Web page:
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Wednesday, October 11 • 4:00pm - 5:20pm
Cartographic Narratives II | Récits cartographiques II

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South China Sea: Mapping Politics and Geography | La mer de Chine méridionale : cartographier la politique et la géographie
Presenter: Leo Dillon, US Department of State
The South China Sea, one of the world's most important maritime commerce routes, has in the last decade become more and more a geopolitical hotspot as conflicting claims to maritime space and to islands and reefs have intensified. Accurately mapping these various claims is problematic and is made more difficult by the uncertain geography of the islands, rocks, and reefs found there. Making a tough cartographic situation worse is how the geography and politics relates to international maritime law and the different ways in which it is interpreted. This presentation will examine the challenges in mapping the South China Sea from the perspective of a State Department cartographer who has been doing it for 25 or more years.

Conflict Urbanism: Colombia and Aleppo | L’urbanisme du conflit : la Colombie et Alep
Presenter: Juan Francisco Saldarriaga, Columbia University
Copresenters: Laura Kurgan, Angelika Rettberg, Madeeha Merchant,
Jamon Van Den Hoek
Mapping conflict is extremely difficult: data is hard to collect, realities on the ground change constantly, and the intricacies of each conflict are difficult to understand and even more difficult to explain through simple maps. Our Conflict Urbanism: Aleppo, and Conflict Urbanism: Colombia projects grapple with these issues while still trying to map and analyze the destruction of Aleppo and more than 30 years of conflict in Colombia. Through the use of satellite images, crowd-sourced data and web-mapping tools we attempt to create a spatial record of these two conflicts. Our work is part historical memory and part analysis and tries to set the basis for further studies that might inform nuanced transitional justice policies that are responsive to local needs and cognizant of socio-spatial phenomena.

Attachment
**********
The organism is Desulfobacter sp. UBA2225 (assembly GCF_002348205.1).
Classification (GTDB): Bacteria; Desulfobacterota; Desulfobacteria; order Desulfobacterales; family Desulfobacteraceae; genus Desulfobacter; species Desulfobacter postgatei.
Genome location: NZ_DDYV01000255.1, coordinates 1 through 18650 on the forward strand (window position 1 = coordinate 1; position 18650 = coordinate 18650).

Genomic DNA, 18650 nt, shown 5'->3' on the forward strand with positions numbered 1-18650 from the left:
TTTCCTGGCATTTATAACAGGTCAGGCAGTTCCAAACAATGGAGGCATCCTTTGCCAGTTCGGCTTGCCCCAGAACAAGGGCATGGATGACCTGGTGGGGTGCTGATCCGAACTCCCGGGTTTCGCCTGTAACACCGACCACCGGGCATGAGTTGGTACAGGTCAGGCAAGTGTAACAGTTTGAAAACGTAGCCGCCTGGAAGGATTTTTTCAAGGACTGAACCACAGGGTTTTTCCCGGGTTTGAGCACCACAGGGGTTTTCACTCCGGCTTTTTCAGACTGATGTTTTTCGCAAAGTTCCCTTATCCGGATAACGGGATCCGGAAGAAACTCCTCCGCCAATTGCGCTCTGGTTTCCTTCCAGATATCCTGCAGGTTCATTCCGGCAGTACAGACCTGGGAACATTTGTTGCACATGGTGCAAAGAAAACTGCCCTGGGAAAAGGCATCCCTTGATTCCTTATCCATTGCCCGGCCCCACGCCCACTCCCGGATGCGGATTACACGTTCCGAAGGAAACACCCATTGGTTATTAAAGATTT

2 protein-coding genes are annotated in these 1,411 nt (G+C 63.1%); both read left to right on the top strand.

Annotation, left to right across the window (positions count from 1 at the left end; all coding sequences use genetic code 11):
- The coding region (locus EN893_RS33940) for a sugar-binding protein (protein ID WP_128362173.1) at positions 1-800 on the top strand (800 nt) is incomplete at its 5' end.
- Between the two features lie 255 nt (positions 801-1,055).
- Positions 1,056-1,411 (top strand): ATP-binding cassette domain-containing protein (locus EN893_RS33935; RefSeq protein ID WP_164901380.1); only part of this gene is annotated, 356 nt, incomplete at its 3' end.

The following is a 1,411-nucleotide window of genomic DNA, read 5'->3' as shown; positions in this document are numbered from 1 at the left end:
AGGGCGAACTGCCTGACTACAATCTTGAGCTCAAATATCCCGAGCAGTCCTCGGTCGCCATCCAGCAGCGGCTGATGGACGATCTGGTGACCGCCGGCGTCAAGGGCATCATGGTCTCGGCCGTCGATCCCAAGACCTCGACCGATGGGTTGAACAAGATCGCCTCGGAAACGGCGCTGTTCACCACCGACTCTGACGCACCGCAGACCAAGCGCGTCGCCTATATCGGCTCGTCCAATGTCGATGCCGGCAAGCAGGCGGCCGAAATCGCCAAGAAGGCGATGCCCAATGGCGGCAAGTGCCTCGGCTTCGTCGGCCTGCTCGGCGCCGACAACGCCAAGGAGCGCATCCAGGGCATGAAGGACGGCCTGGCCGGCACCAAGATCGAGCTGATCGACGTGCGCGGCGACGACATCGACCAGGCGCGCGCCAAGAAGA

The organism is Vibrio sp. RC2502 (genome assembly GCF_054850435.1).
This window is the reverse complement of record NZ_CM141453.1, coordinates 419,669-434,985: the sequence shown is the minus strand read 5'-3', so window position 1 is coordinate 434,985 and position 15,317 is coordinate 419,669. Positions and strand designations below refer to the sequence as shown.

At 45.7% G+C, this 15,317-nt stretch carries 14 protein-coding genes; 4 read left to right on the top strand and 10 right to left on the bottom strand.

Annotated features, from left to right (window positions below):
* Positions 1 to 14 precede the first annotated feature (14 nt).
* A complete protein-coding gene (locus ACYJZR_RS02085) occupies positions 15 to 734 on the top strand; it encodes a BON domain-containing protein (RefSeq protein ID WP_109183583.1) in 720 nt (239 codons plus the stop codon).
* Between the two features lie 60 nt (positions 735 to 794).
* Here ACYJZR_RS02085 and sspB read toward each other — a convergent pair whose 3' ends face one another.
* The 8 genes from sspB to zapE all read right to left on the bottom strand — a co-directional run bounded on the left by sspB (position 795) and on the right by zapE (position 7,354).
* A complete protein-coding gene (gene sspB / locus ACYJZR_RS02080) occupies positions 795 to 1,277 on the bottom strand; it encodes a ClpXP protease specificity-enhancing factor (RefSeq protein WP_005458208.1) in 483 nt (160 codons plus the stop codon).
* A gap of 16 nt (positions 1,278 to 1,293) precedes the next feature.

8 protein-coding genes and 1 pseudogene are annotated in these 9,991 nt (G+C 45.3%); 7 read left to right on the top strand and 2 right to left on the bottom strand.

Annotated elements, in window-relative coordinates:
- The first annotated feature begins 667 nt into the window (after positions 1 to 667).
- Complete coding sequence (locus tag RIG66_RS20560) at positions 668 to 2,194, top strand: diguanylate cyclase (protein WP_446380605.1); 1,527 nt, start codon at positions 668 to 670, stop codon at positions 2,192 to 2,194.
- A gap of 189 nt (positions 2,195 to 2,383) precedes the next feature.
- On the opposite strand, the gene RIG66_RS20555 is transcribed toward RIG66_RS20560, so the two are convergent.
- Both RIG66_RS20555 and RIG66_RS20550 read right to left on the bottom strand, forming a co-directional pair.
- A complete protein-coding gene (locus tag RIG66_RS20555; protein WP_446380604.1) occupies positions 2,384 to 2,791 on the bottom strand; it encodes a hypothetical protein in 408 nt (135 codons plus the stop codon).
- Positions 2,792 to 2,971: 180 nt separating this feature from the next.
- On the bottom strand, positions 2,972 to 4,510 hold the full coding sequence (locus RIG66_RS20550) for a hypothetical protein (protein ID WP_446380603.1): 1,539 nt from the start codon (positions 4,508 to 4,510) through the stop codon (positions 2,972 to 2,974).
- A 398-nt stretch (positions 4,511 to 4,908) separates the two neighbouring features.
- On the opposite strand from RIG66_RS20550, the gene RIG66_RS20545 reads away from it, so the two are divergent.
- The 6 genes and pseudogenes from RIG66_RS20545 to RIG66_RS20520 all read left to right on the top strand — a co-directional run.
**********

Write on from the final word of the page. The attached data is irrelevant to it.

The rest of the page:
Mapping the movements of people mimicking animals | Cartographier les déplacements des humains imitant les animaux
Presenter: Sarah Bennett, University of Wisconsin–Madison
We use our bodies in interesting ways when we interact with animals, especially when we mimic them. At the International Crane Foundation, people mimic cranes to raise endangered whooping crane chicks. Meanwhile, in the rodeo sport of cutting, a mirroring dance occurs between a rider-horse pair and a cow they've separated from the herd. In questioning how these activities might construct animal-human crossover identities, I made isoline maps of pivotal moments of self assembly and sharing between the bodies involved. In this presentation, I'll give background on how the people and animals in my case studies move and I'll show the maps I made of their movements. Drawing on my earlier work on isoline mapping for dance, my visualizations reveal the unseen spaces that materialize in our interactions.

The State of Online Indigenous Mapping in the Canadian Context | L’état de la cartographie autochtone en ligne dans le contexte canadien
Presenter: Thomas McGurk, Concordia University
Mapping and cartography has felt the impact by web technologies in profound ways. Maps, movement, spatial data, communications, and social media have become part of everyday life for millions of people. A reoccurring narrative in this fusion of spatial and communications technology is its possible democratizing possibilities, especially for habitually marginalized groups and actors. The work examines how Canadian Indigenous peoples and their allies are creating on-line maps by producing an audit of existing websites. Drawing from the work of Smith (1999) a content analysis related to aspects of decolonized methodologies is performed for mapping sites run uniquely by Indigenous actors, sites run by Indigenous actors and NGOs, and sites run by Indigenous actors and research organizations. Additionally, a qualitative aspect of the work relying on interviews with Indigenous mappers, scholars, and technicians attempts to provide additional depth to the content analysis.

avatar for Hans van der Maarel

Hans van der Maarel

Red Geographics


Leo Dillon

Office of the Geographer, U.S. Department of State
avatar for Thomas McGurk

Thomas McGurk

MSc Candidate and Research Assitatnt, Concordia University
My current work is an investigation of online mapping (cybercartography) and its use by Indigenous peoples in the Canadian context. More specifically it examines how online mapping fits into narratives related to colonialization and counter-mapping practices to understand what impact... Read More →
avatar for Juan Francisco Saldarriaga

Juan Francisco Saldarriaga

Senior Data & Design Researcher, Brown Institute for Media Innovation, Columbia University
I work at the intersection of data, GIS, visualization, journalism, architecture, urbanism, and the humanities, and I teach graduate level workshops and seminars on mapping, advanced GIS and data visualization. In the past I’ve worked as a research scholar at the Center for Spa... Read More →

Wednesday October 11, 2017 4:00pm - 5:20pm EDT
Salons 6 & 7, Level 3